Book Review: Radio Wars - Broadcasting During the Cold War
David Harris examines a captivating collection of essays covering the social and political roles of radio broadcasting and of alternative channels of information in the Cold War, in both Western and Eastern Europe.
Author: David Harris
This slim volume of edited scholarly essays was first published in hardback in 2016 and previously appeared in the academic journal, Cold War History in May 2013. www.tandfonline.com/doi/pdf/10.1080/14682745.2012.757134
The book comprises of seven separate essays by leading analysts from British and German universities. The volume’s focus is on broadcasts aimed at Eastern Europe and the Soviet Union during the Cold War.
One of the key challenges in trying to evaluate the broadcasts of such stations as the Voice of America (VOA), Radio Free Europe (RFE), Radio Liberty (RL) and the BBC is whether they actually helped to bring the Cold War to an end. This is a complex issue because it is hard to assess the impact of the broadcasts and to estimate the number of listeners.
In her introduction, Linda Risso asserts that up to one-third of urban Soviet citizens listened to foreign broadcasts and that half of all adults tuned in to the West.
In another chapter, Hilary Footitt surveys the BBC’s broadcasts to France in the period immediately after World War Two. There was support for communism in France during this period and the BBC had to tread a fine line between anti-communist propaganda and its normal role of broadcasting positive messages about the UK. The Corporation was very reliant on staff at various missions around France to provide feedback on broadcasts.
There was a lot of debate about whether content should be written by English writers and translated or whether broadcasts ought to be crafted by French writers, with a better understanding of life in France.
In a separate section of the book, Simona Tobia discusses post-war Italy, where there was a very strong Communist Party. The VOA did broadcast to Italy from 1945 to 1957 and, eventually, it decided to provide programmes in Italian for transmission by state broadcaster RAI. The BBC also supplied Italian-language programmes about the UK and gave advice on the foundation of the Italian television service in 1954.
RFE and Radio Liberty are scrutinised by Friederike Kind-Kovacs. RL targeted the USSR and RFE focused on Czechoslovakia, Hungary, Poland, Romania and Bulgaria. These stations were presented as ‘independent’ from US government control.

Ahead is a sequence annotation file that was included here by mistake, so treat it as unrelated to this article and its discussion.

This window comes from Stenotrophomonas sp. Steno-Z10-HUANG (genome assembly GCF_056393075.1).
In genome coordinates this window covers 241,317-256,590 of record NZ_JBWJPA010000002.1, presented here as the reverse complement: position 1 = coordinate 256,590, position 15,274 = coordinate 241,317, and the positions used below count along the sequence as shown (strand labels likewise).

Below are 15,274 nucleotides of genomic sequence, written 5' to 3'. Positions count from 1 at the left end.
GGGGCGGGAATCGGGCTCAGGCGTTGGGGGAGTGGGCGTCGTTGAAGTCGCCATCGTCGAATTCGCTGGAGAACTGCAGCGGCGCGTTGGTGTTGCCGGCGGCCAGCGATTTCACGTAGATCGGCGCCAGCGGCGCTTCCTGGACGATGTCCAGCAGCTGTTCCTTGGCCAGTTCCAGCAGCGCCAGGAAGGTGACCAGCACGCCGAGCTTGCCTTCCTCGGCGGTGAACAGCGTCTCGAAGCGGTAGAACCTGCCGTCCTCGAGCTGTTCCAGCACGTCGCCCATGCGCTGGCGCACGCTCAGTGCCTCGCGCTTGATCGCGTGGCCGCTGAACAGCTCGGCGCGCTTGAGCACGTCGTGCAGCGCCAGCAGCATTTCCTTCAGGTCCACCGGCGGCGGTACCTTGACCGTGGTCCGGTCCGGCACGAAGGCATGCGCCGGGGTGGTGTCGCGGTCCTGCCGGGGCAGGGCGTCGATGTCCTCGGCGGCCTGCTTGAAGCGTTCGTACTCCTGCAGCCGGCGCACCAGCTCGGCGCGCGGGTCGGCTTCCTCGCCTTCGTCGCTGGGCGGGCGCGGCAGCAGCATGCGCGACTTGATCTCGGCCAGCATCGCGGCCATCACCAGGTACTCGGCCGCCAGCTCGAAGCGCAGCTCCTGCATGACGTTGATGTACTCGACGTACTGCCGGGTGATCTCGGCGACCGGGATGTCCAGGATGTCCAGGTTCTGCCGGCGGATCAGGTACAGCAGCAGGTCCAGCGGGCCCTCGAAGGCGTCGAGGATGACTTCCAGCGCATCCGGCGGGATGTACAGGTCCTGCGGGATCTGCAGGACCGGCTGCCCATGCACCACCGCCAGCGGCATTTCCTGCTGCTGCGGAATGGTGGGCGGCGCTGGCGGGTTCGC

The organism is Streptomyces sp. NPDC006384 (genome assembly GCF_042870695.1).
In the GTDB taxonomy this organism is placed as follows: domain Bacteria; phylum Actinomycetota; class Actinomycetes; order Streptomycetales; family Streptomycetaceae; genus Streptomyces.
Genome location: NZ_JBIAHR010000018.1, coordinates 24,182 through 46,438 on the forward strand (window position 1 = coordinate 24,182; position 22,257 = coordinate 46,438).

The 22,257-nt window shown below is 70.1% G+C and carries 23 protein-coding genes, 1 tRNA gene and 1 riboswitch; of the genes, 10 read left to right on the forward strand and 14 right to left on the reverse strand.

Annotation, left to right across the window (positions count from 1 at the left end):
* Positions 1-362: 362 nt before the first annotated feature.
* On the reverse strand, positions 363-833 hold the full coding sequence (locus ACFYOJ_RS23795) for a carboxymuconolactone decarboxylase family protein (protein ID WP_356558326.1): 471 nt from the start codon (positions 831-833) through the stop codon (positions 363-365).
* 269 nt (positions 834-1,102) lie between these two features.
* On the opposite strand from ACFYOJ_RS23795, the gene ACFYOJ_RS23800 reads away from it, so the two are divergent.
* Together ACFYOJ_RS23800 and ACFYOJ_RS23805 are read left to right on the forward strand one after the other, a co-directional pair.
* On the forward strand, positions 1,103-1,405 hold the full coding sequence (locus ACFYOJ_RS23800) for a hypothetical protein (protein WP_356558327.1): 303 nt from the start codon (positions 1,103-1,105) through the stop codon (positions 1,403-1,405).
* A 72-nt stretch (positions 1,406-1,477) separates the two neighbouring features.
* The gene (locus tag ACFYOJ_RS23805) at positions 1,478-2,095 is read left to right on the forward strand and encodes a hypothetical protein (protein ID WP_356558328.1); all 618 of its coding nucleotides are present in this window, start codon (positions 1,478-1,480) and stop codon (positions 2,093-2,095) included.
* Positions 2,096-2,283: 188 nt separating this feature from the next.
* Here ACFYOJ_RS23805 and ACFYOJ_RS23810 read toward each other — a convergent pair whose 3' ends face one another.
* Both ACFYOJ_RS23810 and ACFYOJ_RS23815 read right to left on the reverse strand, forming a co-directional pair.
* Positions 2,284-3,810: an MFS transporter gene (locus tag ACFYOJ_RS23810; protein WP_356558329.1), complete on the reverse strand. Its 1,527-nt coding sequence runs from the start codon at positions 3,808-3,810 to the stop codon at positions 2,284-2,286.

However, in 1971 it was revealed that the main funder had, in fact, been the CIA.
Both RFE and Radio Liberty recognised the importance of cultural content in their broadcasts. Listeners behind the Iron Curtain did not want to hear anti-communist propaganda. Instead, they were keen to be offered discussions about art and literature, particularly works by dissidents such as Aleksandr Solzhenitsyn.
The chapter I found the most interesting is by Alban Webb who went on to write London Calling, the story of the BBC during the Cold War (See my review in RadioUser, August 2015: 52).
Webb investigates external broadcasting to Hungary and the Hungarian Uprising of 1956, in which 2,700 people died. Previous writing on this event led to claims that Western broadcasters had encouraged it and that the West would intervene. Webb looks at surveys of Hungarian refugees who fled after the Uprising. He finds that large numbers of them listened to the VOA, the BBC and to RFE. He finds, however, that conditions inside Hungary, rather than foreign intervention, were to blame for sparking the protest and that broadcasts after the Uprising were, generally, much more measured and restrained in tone.
The situation in the German Democratic Republic (‘GDR’, East Germany) was different in that its citizens could – and did – easily tune into domestic stations in West Germany if they wanted an alternative view from what was broadcast by East German media. The VOA and the BBC had German services but RFE and Radio Liberty did not target Germany. Christopher Cassen looks at letters written by East Germans to their own media. In these, they complain about bugbears such as too many political talks and too much classical music.
As in most countries. people just wanted to listen to popular music. Many East Germans also tuned to Radio Luxemburg whose strong long wave signal was then heard throughout most of Europe.
In the final chapter, Patrick Major looks at the BBC’s German Service, inaugurated in 1938, in order to combat the rise of Nazism. Separate programmes to East Germany were broadcast until 1973 and the German Service finally ended in 1999.
The BBC received many letters from East Germans, in which people wrote about shortages, a sense of ‘abandonment’ by the West, anti-communism and the wish of some socialists to pursue a ‘third way’ (Der Dritte Weg), different from Stalinism.
BBC discussion programmes also gave East Germans a form of ‘ethereal democracy’, in that their (anonymous) views could be openly discussed in a way that was not possible in their own media.
In conclusion, Radio Wars is a fascinating collection of articles about the role of foreign propaganda broadcasts to both Western and Eastern Europe. This subject is clearly one which deserves a wider audience.
If you enjoyed reading London Calling by Alban Webb (RadioUser, August 2015: 52) and Russia in the Microphone Age by Stephen Lovell (RadioUser May 2016: 38), you will find this volume of interest.
[(1) See also the feature article on Number Stations in the May 2018 issue of RadioUser - available to purchase here